One vendor, who would not speak for attribution, told FCW that his firm saw little value in the idea if the government can't get loan guarantees out the door."What the point?" he said, " If we don't have any orders."
Small Modular Reactor vendor owns his supply chainThe only people in the room who were upbeat were vendors of small modular reactors (SMRs) who don't need the loan guarantees to build the plants. Fabrication firms which have plans to scale up to meet the demand from multiple 1,000 MW plants might find cold comfort in the SMR world.
John Ferrara of B&W said that his firm is vertically integrated owning the supply chain for components and fuel fabrication for its 125 MW mPower LWR."We're not limited by Japan Steel Works," Ferrara told FCW. "We’re factory built, not stick built like 1,000 MW plants. The key to revenue for a utility is modular expansion as demand builds rather than putting up a single large plant."
Ferrara said the mPower 125 MW reactor will use conventional LWR type fuel enriched to less than 5% but with a four-year fuel cycle. The units will take 36 months to build and can be shipped by rail or barge to a customer site. The first units are expected to be in operation at a customer site by 2019.Ferrara said B&W has a cost target of $4,000/Kw for its new SMR. Two potential customers are TVA and First Energy. Last July TVA said it is interesting in the mPower reactor and pledged support for the licensing process. An executive with First Energy told FCW that the firm is providing user requirements to B&W.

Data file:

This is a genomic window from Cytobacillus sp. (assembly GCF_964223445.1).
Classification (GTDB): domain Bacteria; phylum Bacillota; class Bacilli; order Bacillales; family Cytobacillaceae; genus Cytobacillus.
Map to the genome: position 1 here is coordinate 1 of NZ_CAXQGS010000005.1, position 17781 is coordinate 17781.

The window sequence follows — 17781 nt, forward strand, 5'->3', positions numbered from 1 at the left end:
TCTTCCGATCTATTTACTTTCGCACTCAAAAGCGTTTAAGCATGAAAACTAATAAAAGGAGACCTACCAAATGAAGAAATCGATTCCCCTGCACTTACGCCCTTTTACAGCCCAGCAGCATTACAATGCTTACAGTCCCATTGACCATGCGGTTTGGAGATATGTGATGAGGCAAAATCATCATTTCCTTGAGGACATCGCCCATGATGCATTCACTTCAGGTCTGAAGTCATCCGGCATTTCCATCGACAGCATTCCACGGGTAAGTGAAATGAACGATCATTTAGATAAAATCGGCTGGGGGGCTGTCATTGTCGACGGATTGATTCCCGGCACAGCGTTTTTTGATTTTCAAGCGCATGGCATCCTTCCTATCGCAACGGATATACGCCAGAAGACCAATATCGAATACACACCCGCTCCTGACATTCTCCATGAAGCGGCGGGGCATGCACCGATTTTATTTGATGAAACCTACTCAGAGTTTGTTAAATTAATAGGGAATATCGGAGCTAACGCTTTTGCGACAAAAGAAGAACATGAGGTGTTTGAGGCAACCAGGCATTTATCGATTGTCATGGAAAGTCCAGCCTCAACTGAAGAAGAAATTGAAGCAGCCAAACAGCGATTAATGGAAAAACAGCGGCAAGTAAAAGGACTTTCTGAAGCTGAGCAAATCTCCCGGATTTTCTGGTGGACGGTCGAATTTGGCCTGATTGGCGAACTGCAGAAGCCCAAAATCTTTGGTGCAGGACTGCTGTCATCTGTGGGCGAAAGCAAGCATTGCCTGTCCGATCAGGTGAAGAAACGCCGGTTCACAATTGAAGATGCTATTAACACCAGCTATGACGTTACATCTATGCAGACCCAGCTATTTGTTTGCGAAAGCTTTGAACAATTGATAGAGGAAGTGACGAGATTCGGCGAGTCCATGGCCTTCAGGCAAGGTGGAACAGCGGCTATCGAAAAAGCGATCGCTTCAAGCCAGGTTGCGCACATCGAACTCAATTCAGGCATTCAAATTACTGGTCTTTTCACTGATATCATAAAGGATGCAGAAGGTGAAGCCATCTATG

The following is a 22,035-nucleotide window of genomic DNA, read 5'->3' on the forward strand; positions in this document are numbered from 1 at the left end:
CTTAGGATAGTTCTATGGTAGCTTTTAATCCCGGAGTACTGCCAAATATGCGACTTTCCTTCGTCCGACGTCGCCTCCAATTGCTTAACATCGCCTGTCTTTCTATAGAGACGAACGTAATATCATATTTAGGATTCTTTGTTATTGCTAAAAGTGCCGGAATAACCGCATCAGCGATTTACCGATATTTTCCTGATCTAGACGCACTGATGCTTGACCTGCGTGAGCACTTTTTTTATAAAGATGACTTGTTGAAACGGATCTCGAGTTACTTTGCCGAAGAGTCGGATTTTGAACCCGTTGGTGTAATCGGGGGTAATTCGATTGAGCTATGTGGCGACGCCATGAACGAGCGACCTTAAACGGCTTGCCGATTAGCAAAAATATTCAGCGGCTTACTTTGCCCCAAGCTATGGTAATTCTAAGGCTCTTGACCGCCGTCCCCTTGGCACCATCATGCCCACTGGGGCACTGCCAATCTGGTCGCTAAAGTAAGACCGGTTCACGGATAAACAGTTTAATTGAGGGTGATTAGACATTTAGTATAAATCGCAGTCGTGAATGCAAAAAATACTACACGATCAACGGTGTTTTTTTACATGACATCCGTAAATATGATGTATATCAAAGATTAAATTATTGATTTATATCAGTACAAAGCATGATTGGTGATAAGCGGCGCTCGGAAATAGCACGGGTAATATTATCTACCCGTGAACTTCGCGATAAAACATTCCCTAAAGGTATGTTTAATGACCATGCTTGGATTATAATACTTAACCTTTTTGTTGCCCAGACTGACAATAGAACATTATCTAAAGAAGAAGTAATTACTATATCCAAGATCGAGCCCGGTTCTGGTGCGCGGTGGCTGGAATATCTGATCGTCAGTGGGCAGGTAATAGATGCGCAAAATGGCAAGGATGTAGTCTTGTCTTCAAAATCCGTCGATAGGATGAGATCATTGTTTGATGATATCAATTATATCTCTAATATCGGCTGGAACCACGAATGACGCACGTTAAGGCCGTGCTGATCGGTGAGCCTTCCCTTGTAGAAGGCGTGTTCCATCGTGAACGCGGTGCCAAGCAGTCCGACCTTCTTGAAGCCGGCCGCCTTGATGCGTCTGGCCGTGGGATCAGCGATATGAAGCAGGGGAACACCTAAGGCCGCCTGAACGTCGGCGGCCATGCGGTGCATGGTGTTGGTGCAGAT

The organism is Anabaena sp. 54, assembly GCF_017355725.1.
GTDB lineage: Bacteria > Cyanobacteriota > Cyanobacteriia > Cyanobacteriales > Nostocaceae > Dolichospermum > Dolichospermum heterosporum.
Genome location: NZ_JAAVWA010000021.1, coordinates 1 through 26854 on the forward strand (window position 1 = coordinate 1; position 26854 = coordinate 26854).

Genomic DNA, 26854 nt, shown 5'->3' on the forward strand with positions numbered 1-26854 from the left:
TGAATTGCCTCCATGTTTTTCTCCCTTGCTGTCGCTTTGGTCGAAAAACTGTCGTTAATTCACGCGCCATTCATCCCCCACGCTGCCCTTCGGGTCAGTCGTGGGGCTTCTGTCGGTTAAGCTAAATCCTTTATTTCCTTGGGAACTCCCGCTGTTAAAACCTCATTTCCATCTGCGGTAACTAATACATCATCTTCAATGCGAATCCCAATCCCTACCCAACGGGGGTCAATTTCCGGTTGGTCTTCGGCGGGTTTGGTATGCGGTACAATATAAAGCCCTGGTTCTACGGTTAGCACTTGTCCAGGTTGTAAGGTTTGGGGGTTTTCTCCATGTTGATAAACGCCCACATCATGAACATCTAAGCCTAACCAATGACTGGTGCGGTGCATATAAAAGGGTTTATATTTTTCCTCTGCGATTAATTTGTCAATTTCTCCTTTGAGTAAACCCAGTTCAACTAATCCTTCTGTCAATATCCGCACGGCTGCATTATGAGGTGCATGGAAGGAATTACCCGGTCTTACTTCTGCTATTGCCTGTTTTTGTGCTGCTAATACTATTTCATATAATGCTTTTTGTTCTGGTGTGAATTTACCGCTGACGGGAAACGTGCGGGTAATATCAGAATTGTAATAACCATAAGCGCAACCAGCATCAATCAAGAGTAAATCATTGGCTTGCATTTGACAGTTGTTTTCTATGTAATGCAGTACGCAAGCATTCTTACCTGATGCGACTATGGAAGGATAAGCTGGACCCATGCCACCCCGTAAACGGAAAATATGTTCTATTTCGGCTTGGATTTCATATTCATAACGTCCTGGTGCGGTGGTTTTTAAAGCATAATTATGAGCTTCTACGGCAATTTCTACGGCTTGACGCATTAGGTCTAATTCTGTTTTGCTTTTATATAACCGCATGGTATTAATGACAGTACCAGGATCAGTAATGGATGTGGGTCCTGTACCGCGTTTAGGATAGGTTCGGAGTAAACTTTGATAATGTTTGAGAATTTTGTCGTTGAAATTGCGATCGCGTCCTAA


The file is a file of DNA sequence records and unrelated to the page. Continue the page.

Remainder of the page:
First Energy sees potential in SMRsAsked about the potential use of SMRs, Don Moul, an executive with First Energy, told FCW that building new 1,000 MW reactors ranks third in choices for his utility. The fastest return on investment will come from uprates followed by investment in SMRs.The small reactors would allow the utility to add capacity as demand occurs without having to bet the company on a single large plant. Building a new 1,000 MW plant is much further in the future and far more problematic mostly for financial reasons.
Moul said that First Energy is in exploratory discussions with B&W about its mPower 125 MW SMR, but that no decision has been made to acquire one.Fuel fabrication for NGNP
The future fabrication requirements for fuel for a high temperature gas cooled reactor are being developed right now in testing at the ATR in Idaho. Tracy Albers, a scientist with GrafTech International, based on Parma, OH, told FCW a graphite-moderated, helium-cooled reactor will be built for a commercial customer in the next 10-15 years.Graphite is being used because it can withstand the 800 C outlet temperature. The Idaho lab is working on the design of the Next Generation Nuclear plant (NGNP), which is taking a lot longer than some advocates expected.
Westinghouse pulled out of the $40 million "bake-off" for competing designs last May leaving General Atomics as the sole provider of a conceptual design. The Department of Energy is scratching its head trying to figure out where to go from here.Albers told FCW there is no technological decision for NGNP yet, but fuel qualification is moving ahead smoothly at the Idaho National Laboratory.
"The first tests just completed a 19% burnup rate. We used 300,000 Triso fuel particles with no failures."The fabrication challenge Albers said will be to produce billions of particles for a fleet of the 300 MW small modular reactors.
Hans Gouger, a nuclear scientist at the Idaho lab who spoke at the NFC conference, told FCW one of the uses of NGNP could to make liquid fuel from coal."With one of these plants you can get a lot of gasoline from a ton of coal. NGNP might help Americans keep their cars."
Other uses for process heat from this SMR are expected to include the petrochemical industry for a wide range of industrial products.# # #